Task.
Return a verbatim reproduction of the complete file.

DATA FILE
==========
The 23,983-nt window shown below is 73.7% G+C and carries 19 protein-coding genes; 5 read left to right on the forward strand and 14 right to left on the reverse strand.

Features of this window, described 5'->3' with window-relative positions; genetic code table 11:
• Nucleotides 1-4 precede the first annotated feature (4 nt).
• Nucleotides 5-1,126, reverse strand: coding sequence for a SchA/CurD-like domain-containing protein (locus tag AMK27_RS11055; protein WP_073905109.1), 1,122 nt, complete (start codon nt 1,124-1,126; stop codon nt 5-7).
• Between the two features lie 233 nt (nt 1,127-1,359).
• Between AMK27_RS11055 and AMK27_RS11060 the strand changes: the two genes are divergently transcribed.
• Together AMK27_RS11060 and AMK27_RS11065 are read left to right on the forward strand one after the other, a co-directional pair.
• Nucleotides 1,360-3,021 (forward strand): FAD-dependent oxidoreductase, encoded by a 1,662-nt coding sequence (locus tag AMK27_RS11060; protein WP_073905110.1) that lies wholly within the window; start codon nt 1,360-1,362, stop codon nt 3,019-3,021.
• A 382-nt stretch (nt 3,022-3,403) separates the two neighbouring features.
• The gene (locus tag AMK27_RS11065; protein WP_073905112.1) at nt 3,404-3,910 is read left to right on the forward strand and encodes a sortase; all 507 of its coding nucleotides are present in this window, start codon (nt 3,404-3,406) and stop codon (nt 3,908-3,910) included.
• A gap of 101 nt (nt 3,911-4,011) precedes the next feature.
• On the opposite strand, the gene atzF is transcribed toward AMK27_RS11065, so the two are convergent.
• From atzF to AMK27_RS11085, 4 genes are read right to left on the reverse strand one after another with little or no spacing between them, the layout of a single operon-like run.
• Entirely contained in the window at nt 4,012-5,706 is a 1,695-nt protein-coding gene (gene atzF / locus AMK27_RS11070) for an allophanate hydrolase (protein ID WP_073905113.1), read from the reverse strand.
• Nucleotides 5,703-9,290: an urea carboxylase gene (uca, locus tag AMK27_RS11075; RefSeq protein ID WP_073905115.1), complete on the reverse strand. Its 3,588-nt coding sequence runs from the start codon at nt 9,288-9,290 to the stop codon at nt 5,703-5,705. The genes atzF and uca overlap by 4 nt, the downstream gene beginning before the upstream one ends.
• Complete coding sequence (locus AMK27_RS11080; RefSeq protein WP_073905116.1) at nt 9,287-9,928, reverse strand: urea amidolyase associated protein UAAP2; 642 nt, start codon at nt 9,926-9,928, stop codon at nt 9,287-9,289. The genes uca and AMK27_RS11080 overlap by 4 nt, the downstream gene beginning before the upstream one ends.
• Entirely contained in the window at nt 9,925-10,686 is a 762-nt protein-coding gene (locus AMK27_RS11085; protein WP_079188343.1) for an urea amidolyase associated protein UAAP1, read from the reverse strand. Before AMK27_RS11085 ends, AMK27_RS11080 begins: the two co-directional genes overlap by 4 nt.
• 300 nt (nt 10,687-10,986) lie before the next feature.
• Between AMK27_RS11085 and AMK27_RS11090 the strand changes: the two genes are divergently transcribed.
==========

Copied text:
The 23,983-nt window shown below is 73.7% G+C and carries 19 protein-coding genes; 5 read left to right on the forward strand and 14 right to left on the reverse strand.

Features of this window, described 5'->3' with window-relative positions; genetic code table 11:
• Nucleotides 1-4 precede the first annotated feature (4 nt).
• Nucleotides 5-1,126, reverse strand: coding sequence for a SchA/CurD-like domain-containing protein (locus tag AMK27_RS11055; protein WP_073905109.1), 1,122 nt, complete (start codon nt 1,124-1,126; stop codon nt 5-7).
• Between the two features lie 233 nt (nt 1,127-1,359).
• Between AMK27_RS11055 and AMK27_RS11060 the strand changes: the two genes are divergently transcribed.
• Together AMK27_RS11060 and AMK27_RS11065 are read left to right on the forward strand one after the other, a co-directional pair.
• Nucleotides 1,360-3,021 (forward strand): FAD-dependent oxidoreductase, encoded by a 1,662-nt coding sequence (locus tag AMK27_RS11060; protein WP_073905110.1) that lies wholly within the window; start codon nt 1,360-1,362, stop codon nt 3,019-3,021.
• A 382-nt stretch (nt 3,022-3,403) separates the two neighbouring features.
• The gene (locus tag AMK27_RS11065; protein WP_073905112.1) at nt 3,404-3,910 is read left to right on the forward strand and encodes a sortase; all 507 of its coding nucleotides are present in this window, start codon (nt 3,404-3,406) and stop codon (nt 3,908-3,910) included.
• A gap of 101 nt (nt 3,911-4,011) precedes the next feature.
• On the opposite strand, the gene atzF is transcribed toward AMK27_RS11065, so the two are convergent.
• From atzF to AMK27_RS11085, 4 genes are read right to left on the reverse strand one after another with little or no spacing between them, the layout of a single operon-like run.
• Entirely contained in the window at nt 4,012-5,706 is a 1,695-nt protein-coding gene (gene atzF / locus AMK27_RS11070) for an allophanate hydrolase (protein ID WP_073905113.1), read from the reverse strand.
• Nucleotides 5,703-9,290: an urea carboxylase gene (uca, locus tag AMK27_RS11075; RefSeq protein ID WP_073905115.1), complete on the reverse strand. Its 3,588-nt coding sequence runs from the start codon at nt 9,288-9,290 to the stop codon at nt 5,703-5,705. The genes atzF and uca overlap by 4 nt, the downstream gene beginning before the upstream one ends.
• Complete coding sequence (locus AMK27_RS11080; RefSeq protein WP_073905116.1) at nt 9,287-9,928, reverse strand: urea amidolyase associated protein UAAP2; 642 nt, start codon at nt 9,926-9,928, stop codon at nt 9,287-9,289. The genes uca and AMK27_RS11080 overlap by 4 nt, the downstream gene beginning before the upstream one ends.
• Entirely contained in the window at nt 9,925-10,686 is a 762-nt protein-coding gene (locus AMK27_RS11085; protein WP_079188343.1) for an urea amidolyase associated protein UAAP1, read from the reverse strand. Before AMK27_RS11085 ends, AMK27_RS11080 begins: the two co-directional genes overlap by 4 nt.
• 300 nt (nt 10,687-10,986) lie before the next feature.
• Between AMK27_RS11085 and AMK27_RS11090 the strand changes: the two genes are divergently transcribed.